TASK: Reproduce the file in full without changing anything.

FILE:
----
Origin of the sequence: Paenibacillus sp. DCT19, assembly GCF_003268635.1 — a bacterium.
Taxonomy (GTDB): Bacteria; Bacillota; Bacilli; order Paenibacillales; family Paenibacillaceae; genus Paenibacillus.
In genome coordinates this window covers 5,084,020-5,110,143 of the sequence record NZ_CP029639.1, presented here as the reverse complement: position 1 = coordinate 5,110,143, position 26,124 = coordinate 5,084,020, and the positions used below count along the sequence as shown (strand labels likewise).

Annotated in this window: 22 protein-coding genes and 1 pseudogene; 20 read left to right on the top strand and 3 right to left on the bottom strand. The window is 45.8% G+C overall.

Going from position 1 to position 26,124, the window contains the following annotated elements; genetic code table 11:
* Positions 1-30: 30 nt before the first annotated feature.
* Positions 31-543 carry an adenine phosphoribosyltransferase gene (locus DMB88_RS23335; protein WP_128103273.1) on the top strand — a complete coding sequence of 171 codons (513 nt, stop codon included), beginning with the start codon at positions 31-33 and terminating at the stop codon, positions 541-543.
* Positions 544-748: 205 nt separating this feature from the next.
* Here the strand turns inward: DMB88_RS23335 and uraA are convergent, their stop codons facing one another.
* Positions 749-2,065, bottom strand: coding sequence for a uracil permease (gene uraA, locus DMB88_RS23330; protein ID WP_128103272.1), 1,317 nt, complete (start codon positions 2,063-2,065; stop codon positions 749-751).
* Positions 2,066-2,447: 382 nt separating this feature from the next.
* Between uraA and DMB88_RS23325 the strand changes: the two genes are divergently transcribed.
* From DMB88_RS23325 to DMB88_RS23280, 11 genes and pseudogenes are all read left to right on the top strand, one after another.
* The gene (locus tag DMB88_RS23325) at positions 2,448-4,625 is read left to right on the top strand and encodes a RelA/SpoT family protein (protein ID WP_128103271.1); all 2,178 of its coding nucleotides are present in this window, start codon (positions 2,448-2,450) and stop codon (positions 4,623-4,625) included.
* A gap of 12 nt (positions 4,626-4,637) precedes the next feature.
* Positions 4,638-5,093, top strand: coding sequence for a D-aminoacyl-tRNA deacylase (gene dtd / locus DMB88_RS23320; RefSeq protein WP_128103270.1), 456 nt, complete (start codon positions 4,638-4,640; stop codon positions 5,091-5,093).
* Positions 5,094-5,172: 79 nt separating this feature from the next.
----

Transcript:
Origin of the sequence: Paenibacillus sp. DCT19, assembly GCF_003268635.1 — a bacterium.
Taxonomy (GTDB): Bacteria; Bacillota; Bacilli; order Paenibacillales; family Paenibacillaceae; genus Paenibacillus.
In genome coordinates this window covers 5,084,020-5,110,143 of the sequence record NZ_CP029639.1, presented here as the reverse complement: position 1 = coordinate 5,110,143, position 26,124 = coordinate 5,084,020, and the positions used below count along the sequence as shown (strand labels likewise).

Annotated in this window: 22 protein-coding genes and 1 pseudogene; 20 read left to right on the top strand and 3 right to left on the bottom strand. The window is 45.8% G+C overall.

Going from position 1 to position 26,124, the window contains the following annotated elements; genetic code table 11:
* Positions 1-30: 30 nt before the first annotated feature.
* Positions 31-543 carry an adenine phosphoribosyltransferase gene (locus DMB88_RS23335; protein WP_128103273.1) on the top strand — a complete coding sequence of 171 codons (513 nt, stop codon included), beginning with the start codon at positions 31-33 and terminating at the stop codon, positions 541-543.
* Positions 544-748: 205 nt separating this feature from the next.
* Here the strand turns inward: DMB88_RS23335 and uraA are convergent, their stop codons facing one another.
* Positions 749-2,065, bottom strand: coding sequence for a uracil permease (gene uraA, locus DMB88_RS23330; protein ID WP_128103272.1), 1,317 nt, complete (start codon positions 2,063-2,065; stop codon positions 749-751).
* Positions 2,066-2,447: 382 nt separating this feature from the next.
* Between uraA and DMB88_RS23325 the strand changes: the two genes are divergently transcribed.
* From DMB88_RS23325 to DMB88_RS23280, 11 genes and pseudogenes are all read left to right on the top strand, one after another.
* The gene (locus tag DMB88_RS23325) at positions 2,448-4,625 is read left to right on the top strand and encodes a RelA/SpoT family protein (protein ID WP_128103271.1); all 2,178 of its coding nucleotides are present in this window, start codon (positions 2,448-2,450) and stop codon (positions 4,623-4,625) included.
* A gap of 12 nt (positions 4,626-4,637) precedes the next feature.
* Positions 4,638-5,093, top strand: coding sequence for a D-aminoacyl-tRNA deacylase (gene dtd / locus DMB88_RS23320; RefSeq protein WP_128103270.1), 456 nt, complete (start codon positions 4,638-4,640; stop codon positions 5,091-5,093).
* Positions 5,094-5,172: 79 nt separating this feature from the next.